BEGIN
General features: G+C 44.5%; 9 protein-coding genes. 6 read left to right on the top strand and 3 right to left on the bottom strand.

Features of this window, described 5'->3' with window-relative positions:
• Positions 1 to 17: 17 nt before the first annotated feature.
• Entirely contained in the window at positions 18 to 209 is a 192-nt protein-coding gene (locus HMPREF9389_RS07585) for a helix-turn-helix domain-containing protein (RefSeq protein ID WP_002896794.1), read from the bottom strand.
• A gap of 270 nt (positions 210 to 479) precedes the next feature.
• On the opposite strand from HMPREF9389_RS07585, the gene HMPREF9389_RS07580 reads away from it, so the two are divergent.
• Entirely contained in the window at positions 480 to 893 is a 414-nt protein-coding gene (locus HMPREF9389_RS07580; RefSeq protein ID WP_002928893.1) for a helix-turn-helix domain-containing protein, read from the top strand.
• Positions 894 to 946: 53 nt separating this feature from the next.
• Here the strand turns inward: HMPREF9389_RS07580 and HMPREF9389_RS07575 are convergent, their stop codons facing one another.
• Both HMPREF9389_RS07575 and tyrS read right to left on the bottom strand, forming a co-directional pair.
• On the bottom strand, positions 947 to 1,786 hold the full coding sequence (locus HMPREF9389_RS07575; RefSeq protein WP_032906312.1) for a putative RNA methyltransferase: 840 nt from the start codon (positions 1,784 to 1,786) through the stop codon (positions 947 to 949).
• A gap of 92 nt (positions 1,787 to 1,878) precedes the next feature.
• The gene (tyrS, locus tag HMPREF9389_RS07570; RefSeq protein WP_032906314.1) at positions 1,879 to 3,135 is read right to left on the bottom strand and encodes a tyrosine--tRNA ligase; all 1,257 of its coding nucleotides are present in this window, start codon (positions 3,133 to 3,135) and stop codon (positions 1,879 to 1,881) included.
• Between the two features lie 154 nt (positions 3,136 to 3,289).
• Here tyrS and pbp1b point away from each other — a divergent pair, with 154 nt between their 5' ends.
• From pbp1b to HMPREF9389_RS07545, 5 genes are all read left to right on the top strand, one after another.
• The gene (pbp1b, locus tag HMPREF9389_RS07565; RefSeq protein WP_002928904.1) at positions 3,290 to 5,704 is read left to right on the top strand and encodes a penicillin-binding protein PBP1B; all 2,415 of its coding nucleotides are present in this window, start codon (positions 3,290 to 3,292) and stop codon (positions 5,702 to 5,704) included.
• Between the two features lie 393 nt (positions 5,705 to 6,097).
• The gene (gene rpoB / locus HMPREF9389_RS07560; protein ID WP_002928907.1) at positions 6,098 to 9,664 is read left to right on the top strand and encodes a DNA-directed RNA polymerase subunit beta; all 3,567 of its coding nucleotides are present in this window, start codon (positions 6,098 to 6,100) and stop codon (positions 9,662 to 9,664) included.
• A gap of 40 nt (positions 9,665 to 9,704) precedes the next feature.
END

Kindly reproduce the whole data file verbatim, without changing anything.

General features: G+C 44.5%; 9 protein-coding genes. 6 read left to right on the top strand and 3 right to left on the bottom strand.

Features of this window, described 5'->3' with window-relative positions:
• Positions 1 to 17: 17 nt before the first annotated feature.
• Entirely contained in the window at positions 18 to 209 is a 192-nt protein-coding gene (locus HMPREF9389_RS07585) for a helix-turn-helix domain-containing protein (RefSeq protein ID WP_002896794.1), read from the bottom strand.
• A gap of 270 nt (positions 210 to 479) precedes the next feature.
• On the opposite strand from HMPREF9389_RS07585, the gene HMPREF9389_RS07580 reads away from it, so the two are divergent.
• Entirely contained in the window at positions 480 to 893 is a 414-nt protein-coding gene (locus HMPREF9389_RS07580; RefSeq protein ID WP_002928893.1) for a helix-turn-helix domain-containing protein, read from the top strand.
• Positions 894 to 946: 53 nt separating this feature from the next.
• Here the strand turns inward: HMPREF9389_RS07580 and HMPREF9389_RS07575 are convergent, their stop codons facing one another.
• Both HMPREF9389_RS07575 and tyrS read right to left on the bottom strand, forming a co-directional pair.
• On the bottom strand, positions 947 to 1,786 hold the full coding sequence (locus HMPREF9389_RS07575; RefSeq protein WP_032906312.1) for a putative RNA methyltransferase: 840 nt from the start codon (positions 1,784 to 1,786) through the stop codon (positions 947 to 949).
• A gap of 92 nt (positions 1,787 to 1,878) precedes the next feature.
• The gene (tyrS, locus tag HMPREF9389_RS07570; RefSeq protein WP_032906314.1) at positions 1,879 to 3,135 is read right to left on the bottom strand and encodes a tyrosine--tRNA ligase; all 1,257 of its coding nucleotides are present in this window, start codon (positions 3,133 to 3,135) and stop codon (positions 1,879 to 1,881) included.
• Between the two features lie 154 nt (positions 3,136 to 3,289).
• Here tyrS and pbp1b point away from each other — a divergent pair, with 154 nt between their 5' ends.
• From pbp1b to HMPREF9389_RS07545, 5 genes are all read left to right on the top strand, one after another.
• The gene (pbp1b, locus tag HMPREF9389_RS07565; RefSeq protein WP_002928904.1) at positions 3,290 to 5,704 is read left to right on the top strand and encodes a penicillin-binding protein PBP1B; all 2,415 of its coding nucleotides are present in this window, start codon (positions 3,290 to 3,292) and stop codon (positions 5,702 to 5,704) included.
• Between the two features lie 393 nt (positions 5,705 to 6,097).
• The gene (gene rpoB / locus HMPREF9389_RS07560; protein ID WP_002928907.1) at positions 6,098 to 9,664 is read left to right on the top strand and encodes a DNA-directed RNA polymerase subunit beta; all 3,567 of its coding nucleotides are present in this window, start codon (positions 6,098 to 6,100) and stop codon (positions 9,662 to 9,664) included.
• A gap of 40 nt (positions 9,665 to 9,704) precedes the next feature.